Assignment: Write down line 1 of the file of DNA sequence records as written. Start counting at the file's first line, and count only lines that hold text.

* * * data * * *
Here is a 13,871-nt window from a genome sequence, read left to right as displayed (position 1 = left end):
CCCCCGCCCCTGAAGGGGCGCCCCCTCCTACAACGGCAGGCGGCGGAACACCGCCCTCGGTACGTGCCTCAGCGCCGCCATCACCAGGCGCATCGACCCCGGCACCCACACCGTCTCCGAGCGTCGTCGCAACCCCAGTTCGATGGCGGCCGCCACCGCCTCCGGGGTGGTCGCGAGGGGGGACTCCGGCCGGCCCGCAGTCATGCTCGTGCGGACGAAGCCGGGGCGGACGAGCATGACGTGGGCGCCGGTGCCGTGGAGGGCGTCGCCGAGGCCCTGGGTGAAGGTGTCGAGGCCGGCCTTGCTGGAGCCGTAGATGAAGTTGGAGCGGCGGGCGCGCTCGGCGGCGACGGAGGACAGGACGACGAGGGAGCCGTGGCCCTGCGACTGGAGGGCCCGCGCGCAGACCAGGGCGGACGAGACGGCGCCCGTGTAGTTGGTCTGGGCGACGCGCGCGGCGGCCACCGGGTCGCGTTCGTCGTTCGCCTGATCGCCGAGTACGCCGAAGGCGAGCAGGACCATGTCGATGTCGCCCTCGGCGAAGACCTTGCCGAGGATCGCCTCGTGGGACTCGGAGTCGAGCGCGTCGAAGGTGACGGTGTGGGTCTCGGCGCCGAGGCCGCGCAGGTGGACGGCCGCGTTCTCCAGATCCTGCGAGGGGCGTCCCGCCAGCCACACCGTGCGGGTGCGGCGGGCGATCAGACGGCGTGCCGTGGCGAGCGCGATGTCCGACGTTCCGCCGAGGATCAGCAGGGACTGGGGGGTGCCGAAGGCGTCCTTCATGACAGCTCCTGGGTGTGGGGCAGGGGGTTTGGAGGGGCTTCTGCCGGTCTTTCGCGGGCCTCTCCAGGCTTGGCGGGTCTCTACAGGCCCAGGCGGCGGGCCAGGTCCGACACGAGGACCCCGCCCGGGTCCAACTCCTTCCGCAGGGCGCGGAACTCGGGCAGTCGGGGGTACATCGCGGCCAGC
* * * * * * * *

Here is a 13,871-nt window from a genome sequence, read left to right as displayed (position 1 = left end):